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Many Catholics, non-Catholics, and especially anti-Catholics, say that the rosary is a repetitious prayer which directly violates the following directive from Jesus in the gospel of Matthew, verse 6:7, "But when you pray, use not vain repetitions as the heathen do; for they think that they shall be heard for their much speaking."

Catholics often take pause after reading that verse. After all, when we pray the rosary, we are clearly repeating prayers over and over again. To make it more complicated, Pope John Paul II added five new mysteries to the ancient rosary in 2002.  Now, to say an entire rosary with all the mysteries, we must repeat the Hail Mary at least 200 times, not to mention the Our Father, Glory Be, and Fatima Prayer. 

Another area of concern is that the words of the prayers seem to exalt and worship Mary, rather than our Lord and Savior Jesus Christ. Mary is not God, and therefore should not be worshiped as such. Again, Catholics contemplate this argument with a degree of discomfort. Yes, we do seem to exalt Mary when we pray the Hail Mary, and many times even in front of a statue!

So, why is the rosary still a stronghold in the Catholic Church? Why has the rosary stood the test of time for at least eight hundred years since it originated from Spanish theologian St. Dominic, c. 1170-1221?  Don't Catholics read the bible? What about the statues?

To begin with, the rosary is not a prayer of words, but of  meditation. When a Catholic completes praying an entire rosary of 20 mysteries, he or she has meditated upon the entire gospel; the incarnation, birth, life, suffering, death, resurrection, and glory of our Lord Jesus Christ. No method of prayer is more beneficial than this. Most Catholics will pray five mysteries per day, and when saying the words, he or she must meditate upon one mystery at a time; for the duration of 10 Hail Marys, before going on to the next "mystery," or meditation. The memorized words are the vehicle by which Catholics are able to keep their minds on the gospel stories.

Secondly, why do Catholics seem to exalt Mary as they recite the Hail Mary over and over again? Actually, when we seem to be exalting Mary, what we're really doing is quoting the gospel verse Luke 1:28 when the Angel Gabriel salutes Mary, "Hail, full of grace, the Lord is with you, blest are you among women!"   This greeting is repeated to her a second time in Luke 1:41-42 when an expectant Mary visits her pregnant cousin Elizabeth  in Judea. At Mary's approach, the unborn child within Elizabeth leaps, and she exclaims, "Blest are you among women, and blest is the fruit of your womb!" In other words, blessed is the child within you. That child is Jesus.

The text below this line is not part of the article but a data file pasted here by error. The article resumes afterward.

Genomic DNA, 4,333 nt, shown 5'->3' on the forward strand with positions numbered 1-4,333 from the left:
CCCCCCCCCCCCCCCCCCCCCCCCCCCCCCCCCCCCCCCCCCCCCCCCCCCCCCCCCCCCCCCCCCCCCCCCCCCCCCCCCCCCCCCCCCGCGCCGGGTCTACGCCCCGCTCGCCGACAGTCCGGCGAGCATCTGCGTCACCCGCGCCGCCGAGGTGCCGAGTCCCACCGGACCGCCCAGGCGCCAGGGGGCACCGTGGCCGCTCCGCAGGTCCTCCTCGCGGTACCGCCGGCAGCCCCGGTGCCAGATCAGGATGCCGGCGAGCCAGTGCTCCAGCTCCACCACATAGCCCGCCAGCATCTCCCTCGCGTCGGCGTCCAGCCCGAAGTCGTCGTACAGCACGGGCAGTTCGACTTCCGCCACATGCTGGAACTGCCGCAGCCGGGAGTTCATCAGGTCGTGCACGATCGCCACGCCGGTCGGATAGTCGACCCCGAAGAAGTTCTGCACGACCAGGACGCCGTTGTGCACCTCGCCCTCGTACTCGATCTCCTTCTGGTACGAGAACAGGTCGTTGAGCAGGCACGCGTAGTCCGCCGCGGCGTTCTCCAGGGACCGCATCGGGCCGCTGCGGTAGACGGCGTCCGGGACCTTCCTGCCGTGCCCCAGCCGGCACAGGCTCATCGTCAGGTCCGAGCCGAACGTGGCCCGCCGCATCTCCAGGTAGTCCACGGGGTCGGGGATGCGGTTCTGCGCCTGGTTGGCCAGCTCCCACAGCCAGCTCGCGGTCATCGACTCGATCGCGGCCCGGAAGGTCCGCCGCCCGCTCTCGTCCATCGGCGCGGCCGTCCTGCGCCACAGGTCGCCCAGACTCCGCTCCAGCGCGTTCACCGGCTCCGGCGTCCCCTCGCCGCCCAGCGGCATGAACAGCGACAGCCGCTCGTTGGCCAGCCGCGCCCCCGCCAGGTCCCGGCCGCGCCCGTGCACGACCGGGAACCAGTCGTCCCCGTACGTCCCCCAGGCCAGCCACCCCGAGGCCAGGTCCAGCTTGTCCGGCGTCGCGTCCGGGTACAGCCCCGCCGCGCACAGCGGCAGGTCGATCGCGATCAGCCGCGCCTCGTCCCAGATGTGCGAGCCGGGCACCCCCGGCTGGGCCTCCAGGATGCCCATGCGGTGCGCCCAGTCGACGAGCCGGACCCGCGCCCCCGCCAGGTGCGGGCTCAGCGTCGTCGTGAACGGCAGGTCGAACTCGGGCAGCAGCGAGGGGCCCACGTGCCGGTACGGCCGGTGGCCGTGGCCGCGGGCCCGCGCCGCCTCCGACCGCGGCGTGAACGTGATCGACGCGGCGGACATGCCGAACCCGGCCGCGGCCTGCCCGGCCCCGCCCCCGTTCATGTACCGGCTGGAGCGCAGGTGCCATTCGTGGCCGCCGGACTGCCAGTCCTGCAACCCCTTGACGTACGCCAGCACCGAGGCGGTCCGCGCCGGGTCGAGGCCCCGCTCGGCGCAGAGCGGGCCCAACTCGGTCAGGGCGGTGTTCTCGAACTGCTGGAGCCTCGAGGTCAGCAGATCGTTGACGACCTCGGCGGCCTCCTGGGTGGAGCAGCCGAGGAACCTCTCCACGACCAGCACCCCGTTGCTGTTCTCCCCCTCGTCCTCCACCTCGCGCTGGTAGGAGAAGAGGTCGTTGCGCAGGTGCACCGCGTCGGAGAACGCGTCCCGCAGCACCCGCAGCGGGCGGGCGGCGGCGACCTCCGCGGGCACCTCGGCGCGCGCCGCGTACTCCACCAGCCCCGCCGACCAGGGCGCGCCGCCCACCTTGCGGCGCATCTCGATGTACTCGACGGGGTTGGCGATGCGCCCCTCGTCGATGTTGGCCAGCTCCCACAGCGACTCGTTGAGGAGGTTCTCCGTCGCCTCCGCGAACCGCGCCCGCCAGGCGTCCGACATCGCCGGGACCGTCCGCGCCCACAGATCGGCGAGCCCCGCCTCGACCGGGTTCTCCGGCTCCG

In the remainder of the Hail Mary prayer, Catholics ask Mary to pray for them now, and at the hour of death. Catholics often ask Mary to approach her Son Jesus for their petitions. Consider the gospel story, "The Wedding Feast at Cana," in John 2:3-11.  Jesus heeds Mary's request and miraculously produces excellent wine for the wedding guests. Here, Jesus performs His first public miracle, revealing His glory through the intercession of His Mother, Mary.  Being ever faithful to God in heaven, Jesus obeys the commandment that says, "Honor thy father and mother."  He does so in an exemplary way.

In 1 Corinthians 11:1 Paul writes, "Imitate me, then, just as I imitate Christ."  Therefore, if we are to imitate Jesus, then we too honor the woman Jesus gave to us with his dying breath when He said to John, "Behold thy mother," and to Mary, "Behold thy son,"  John 19: 25-27. The key word is "honor," and not "worship."

Finally, what about the statues? The simple answer is that the statues of any saint, not just Mary, are not objects of worship in themselves, but reminders for people to help them focus their minds as they pray. Think about the last time you looked at a photo of your children and said a loving, sincere prayer for their well-being. Perhaps you looked at a photo of a deceased loved one and uttered sincere words to God for their peace. You may even have requested the person himself to help you in your own difficulties. Is the photo the object of the prayer? Of course not. And neither are the statues and images Catholics may use to help them focus their minds as they pray.

The commandment, "Thou shalt not make graven images," refers to worshiping a material object or concept as if it had power unto itself, rather than the God Who created it.  This not only refers to statues of false "gods", but things that don't even seem to be objects of worship. Examples of  these are astrology, nature, Hollywood celebrities, money, excessive body-building and fitness, excessive "achievement" for its own sake leading to pride and arrogance, animals, the list goes on and on. While most of these things have their proper place and can be inherently good, the excessive pursuit is where the danger enters.

How many people criticize the repetitious prayers of the rosary, and yet regularly watch their favorite television show for empty-headed entertainment? Something to contemplate.

Pray the rosary for world peace while humbly meditating on its mysteries and you will see miracles happen!